Moratoriums and bans on cannabis businesses are nothing new. For instance, bans and moratoriums have been in place for many years now in parts of California. Those bans, and others like them in other states, were put in place to limit the spread of medical cannabis businesses. After Colorado and Washington voted to legalize recreational sales, cities and counties started to use the same tactic to slow down the spread of recreational cannabis.
One of those cities in Washington was the City of Wenatchee. Last October the City of Wenatchee voted to ban cannabis businesses. The reasoning behind the ban was that cannabis is illegal federally, so therefore it's illegal locally too. A lawsuit was filed recently challenging that reasoning. Bans themselves, cannabis or otherwise, are not unconstitutional necessarily. However, counties and cities are the creation of the State, not the feds, which means enforcing federal law is not within local municipality's jurisdictions.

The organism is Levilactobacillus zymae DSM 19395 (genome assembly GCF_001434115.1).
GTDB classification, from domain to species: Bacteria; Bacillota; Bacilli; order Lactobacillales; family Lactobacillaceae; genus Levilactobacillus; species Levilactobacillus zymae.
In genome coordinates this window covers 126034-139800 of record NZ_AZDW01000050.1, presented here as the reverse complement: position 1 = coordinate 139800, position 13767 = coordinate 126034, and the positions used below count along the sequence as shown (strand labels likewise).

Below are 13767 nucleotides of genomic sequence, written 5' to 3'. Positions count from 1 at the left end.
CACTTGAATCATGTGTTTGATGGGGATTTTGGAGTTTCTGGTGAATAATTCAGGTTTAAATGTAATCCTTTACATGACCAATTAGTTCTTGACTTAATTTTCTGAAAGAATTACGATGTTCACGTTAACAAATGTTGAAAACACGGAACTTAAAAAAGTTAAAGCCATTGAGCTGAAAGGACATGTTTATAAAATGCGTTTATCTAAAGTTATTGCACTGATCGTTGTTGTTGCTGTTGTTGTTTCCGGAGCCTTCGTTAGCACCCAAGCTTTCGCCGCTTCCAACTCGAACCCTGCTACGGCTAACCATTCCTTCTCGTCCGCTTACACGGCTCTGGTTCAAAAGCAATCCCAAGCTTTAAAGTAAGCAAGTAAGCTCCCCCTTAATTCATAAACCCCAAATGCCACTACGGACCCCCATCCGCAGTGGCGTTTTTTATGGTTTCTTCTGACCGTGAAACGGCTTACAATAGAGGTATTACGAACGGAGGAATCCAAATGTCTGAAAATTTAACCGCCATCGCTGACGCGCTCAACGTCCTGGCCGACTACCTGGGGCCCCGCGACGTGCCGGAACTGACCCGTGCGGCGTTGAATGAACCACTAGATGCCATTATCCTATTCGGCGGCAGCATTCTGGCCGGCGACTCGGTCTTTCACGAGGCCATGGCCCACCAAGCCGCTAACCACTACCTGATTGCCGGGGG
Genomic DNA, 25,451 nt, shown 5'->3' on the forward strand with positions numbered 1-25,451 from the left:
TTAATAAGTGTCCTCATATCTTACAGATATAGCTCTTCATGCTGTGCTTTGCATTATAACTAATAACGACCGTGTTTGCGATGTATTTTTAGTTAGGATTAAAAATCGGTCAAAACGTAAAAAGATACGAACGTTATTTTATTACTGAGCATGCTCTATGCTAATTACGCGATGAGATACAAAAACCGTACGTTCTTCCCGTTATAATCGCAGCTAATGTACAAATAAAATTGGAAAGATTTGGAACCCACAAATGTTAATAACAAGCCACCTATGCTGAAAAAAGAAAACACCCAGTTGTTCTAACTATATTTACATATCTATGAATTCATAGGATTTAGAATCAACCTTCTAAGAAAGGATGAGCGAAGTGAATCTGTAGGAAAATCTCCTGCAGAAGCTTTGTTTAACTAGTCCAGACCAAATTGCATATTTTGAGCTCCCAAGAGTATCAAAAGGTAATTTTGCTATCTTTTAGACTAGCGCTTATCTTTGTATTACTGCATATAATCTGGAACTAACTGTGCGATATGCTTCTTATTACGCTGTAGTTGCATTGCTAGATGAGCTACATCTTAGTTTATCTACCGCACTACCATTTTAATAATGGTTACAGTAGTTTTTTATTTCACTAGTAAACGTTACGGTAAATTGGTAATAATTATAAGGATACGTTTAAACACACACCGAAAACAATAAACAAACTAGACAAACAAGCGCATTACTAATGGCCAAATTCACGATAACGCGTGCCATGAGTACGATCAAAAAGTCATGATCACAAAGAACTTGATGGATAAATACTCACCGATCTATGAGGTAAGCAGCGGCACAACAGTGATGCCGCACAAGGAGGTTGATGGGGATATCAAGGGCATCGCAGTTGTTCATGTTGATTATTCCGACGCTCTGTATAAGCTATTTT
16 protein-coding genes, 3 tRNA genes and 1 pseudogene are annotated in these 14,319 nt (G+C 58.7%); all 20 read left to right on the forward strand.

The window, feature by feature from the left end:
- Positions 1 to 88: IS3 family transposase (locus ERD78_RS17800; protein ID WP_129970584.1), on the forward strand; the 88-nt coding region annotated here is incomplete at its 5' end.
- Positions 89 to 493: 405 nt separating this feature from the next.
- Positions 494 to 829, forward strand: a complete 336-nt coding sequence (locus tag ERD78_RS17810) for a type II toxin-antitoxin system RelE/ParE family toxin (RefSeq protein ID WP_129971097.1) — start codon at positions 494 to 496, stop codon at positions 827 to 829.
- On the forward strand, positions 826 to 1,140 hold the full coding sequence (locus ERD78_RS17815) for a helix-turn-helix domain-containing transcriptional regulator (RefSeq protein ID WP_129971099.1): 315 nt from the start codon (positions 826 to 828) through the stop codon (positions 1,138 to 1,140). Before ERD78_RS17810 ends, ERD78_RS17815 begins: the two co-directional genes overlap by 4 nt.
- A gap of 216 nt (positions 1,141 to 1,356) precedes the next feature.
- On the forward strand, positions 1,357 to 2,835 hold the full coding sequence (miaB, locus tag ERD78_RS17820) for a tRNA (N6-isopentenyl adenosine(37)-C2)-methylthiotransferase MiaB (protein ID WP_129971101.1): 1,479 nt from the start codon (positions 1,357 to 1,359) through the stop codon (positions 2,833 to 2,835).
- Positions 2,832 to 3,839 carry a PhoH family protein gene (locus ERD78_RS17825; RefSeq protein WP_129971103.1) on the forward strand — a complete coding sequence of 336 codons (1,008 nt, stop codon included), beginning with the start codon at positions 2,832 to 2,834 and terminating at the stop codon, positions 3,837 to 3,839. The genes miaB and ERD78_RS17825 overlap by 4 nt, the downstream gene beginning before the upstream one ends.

Per Al Jazeera America:
"Bricken said that despite what federal law says, no city can regulate outside the confines of state law. And the debate gets to the heart of the issue of whether city bans of marijuana are actually legal under Washington's voter-approved law.
"Our position is you can't pick and choose the state laws you want to enforce," Bricken said. "This is a people's initiative. That means something, and that should be honored. You can't just opt out because you want to hide your head in the sand because of federal prohibition.""
If this lawsuit is successful, it would not overturn every cannabis ban in Washington and beyond. It would only apply to those bans that were based on similar logic that relied upon federal law. Cities and counties that had their bans overturned could turn around and put new bans in place based upon better reasoning. But they would also have to go through the process all over again, starting from scratch.
It's still significant, as the litigation that is about to ensue could serve as a warning to other areas that have bans. Litigation is going to be very expensive. So expensive that some may not feel their bans are worth it. I'm hopeful that's the case. Bans and moratoriums are a ridiculous attempt to cling to failed policies.